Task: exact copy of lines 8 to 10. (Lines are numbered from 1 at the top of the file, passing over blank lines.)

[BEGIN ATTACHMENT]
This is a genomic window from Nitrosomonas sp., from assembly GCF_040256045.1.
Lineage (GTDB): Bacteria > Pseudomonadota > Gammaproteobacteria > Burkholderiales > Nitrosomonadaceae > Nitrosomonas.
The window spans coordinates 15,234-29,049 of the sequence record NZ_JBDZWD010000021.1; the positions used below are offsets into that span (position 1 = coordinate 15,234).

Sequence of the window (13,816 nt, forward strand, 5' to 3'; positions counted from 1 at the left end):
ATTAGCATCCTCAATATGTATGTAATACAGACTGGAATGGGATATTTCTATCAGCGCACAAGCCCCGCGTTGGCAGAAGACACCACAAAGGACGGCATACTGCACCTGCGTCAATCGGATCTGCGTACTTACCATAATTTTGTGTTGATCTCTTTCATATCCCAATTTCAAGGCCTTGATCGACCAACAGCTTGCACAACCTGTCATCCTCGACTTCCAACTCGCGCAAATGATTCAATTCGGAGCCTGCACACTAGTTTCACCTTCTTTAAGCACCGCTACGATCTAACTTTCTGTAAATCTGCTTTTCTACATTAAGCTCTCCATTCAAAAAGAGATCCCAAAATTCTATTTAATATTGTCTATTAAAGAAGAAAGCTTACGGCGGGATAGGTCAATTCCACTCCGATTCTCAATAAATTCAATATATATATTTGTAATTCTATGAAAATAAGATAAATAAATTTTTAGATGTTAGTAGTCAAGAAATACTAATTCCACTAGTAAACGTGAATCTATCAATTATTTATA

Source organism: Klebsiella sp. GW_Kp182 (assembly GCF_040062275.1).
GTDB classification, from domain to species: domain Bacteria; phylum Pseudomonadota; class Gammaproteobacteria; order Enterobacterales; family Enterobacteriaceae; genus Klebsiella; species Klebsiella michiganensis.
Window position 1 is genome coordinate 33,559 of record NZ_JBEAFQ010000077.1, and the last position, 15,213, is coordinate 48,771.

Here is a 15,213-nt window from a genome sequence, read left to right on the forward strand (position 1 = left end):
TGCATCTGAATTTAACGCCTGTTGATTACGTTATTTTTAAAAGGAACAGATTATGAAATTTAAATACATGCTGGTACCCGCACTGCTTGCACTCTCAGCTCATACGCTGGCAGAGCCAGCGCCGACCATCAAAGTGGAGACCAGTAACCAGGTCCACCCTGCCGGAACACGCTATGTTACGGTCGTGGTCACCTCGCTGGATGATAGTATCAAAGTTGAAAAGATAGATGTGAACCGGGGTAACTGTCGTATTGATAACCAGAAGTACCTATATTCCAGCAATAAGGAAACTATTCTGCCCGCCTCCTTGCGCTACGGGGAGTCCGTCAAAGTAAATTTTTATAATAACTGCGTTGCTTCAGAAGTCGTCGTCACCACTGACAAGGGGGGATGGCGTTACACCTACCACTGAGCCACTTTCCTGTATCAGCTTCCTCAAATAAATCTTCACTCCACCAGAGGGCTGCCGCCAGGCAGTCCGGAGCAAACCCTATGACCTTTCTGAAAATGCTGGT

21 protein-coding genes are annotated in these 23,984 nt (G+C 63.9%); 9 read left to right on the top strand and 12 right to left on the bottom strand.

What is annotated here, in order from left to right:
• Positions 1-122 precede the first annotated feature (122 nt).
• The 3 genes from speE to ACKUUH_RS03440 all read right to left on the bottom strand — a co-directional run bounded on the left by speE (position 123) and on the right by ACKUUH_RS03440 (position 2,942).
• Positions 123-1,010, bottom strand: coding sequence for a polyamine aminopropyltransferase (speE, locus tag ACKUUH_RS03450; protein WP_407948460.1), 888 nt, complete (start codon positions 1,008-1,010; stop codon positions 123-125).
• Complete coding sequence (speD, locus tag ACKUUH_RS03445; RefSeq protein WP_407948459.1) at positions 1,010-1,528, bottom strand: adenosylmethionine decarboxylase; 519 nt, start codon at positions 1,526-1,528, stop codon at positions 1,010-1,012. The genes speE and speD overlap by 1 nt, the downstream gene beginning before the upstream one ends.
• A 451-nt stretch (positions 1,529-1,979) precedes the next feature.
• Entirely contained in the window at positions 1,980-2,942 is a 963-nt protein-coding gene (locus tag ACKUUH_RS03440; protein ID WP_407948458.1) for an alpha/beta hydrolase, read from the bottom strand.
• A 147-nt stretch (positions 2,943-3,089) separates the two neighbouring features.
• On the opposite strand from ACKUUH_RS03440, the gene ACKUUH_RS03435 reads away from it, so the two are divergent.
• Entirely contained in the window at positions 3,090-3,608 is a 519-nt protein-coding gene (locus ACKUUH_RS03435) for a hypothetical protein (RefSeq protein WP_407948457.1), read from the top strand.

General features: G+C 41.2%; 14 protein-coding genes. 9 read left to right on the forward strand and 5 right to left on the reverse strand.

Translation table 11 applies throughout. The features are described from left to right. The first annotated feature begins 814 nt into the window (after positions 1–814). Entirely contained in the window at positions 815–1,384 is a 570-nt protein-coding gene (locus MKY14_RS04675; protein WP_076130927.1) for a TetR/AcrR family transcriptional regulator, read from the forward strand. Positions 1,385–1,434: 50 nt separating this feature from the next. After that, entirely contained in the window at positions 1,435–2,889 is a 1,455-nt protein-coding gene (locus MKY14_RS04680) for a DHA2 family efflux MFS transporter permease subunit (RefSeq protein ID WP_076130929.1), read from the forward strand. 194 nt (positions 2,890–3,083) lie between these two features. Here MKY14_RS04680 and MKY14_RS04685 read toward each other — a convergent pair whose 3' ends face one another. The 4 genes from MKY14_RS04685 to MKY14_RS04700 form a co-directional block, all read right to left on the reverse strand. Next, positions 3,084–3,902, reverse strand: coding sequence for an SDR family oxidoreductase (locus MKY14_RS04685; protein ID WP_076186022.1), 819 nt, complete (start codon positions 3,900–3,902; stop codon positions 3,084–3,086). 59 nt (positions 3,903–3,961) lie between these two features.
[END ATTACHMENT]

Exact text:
Window position 1 is genome coordinate 33,559 of record NZ_JBEAFQ010000077.1, and the last position, 15,213, is coordinate 48,771.

Here is a 15,213-nt window from a genome sequence, read left to right on the forward strand (position 1 = left end):
TGCATCTGAATTTAACGCCTGTTGATTACGTTATTTTTAAAAGGAACAGATTATGAAATTTAAATACATGCTGGTACCCGCACTGCTTGCACTCTCAGCTCATACGCTGGCAGAGCCAGCGCCGACCATCAAAGTGGAGACCAGTAACCAGGTCCACCCTGCCGGAACACGCTATGTTACGGTCGTGGTCACCTCGCTGGATGATAGTATCAAAGTTGAAAAGATAGATGTGAACCGGGGTAACTGTCGTATTGATAACCAGAAGTACCTATATTCCAGCAATAAGGAAACTATTCTGCCCGCCTCCTTGCGCTACGGGGAGTCCGTCAAAGTAAATTTTTATAATAACTGCGTTGCTTCAGAAGTCGTCGTCACCACTGACAAGGGGGGATGGCGTTACACCTACCACTGAGCCACTTTCCTGTATCAGCTTCCTCAAATAAATCTTCACTCCACCAGAGGGCTGCCGCCAGGCAGTCCGGAGCAAACCCTATGACCTTTCTGAAAATGCTGGT